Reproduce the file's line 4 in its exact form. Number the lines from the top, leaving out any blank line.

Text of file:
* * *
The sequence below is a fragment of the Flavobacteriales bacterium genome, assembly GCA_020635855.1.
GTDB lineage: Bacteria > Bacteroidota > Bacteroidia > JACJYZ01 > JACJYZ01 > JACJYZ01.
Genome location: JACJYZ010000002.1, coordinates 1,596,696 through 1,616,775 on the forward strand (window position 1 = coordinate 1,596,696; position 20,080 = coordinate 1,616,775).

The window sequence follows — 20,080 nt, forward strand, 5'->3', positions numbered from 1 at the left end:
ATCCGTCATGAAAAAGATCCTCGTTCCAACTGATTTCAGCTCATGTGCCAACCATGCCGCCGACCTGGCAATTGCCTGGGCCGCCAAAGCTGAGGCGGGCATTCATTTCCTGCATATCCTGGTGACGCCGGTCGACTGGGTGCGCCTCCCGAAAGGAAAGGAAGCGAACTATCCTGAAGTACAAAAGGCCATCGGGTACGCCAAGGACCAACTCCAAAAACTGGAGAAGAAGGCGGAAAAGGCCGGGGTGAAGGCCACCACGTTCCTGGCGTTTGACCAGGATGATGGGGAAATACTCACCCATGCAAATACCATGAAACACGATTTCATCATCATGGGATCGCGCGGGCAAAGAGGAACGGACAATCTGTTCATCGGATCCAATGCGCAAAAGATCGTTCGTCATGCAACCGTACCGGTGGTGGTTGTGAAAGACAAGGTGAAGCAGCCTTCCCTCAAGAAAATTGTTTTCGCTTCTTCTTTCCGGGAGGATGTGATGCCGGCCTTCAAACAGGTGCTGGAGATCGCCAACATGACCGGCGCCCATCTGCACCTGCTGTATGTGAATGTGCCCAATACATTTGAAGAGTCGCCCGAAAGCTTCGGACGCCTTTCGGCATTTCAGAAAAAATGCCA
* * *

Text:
The window sequence follows — 20,080 nt, forward strand, 5'->3', positions numbered from 1 at the left end: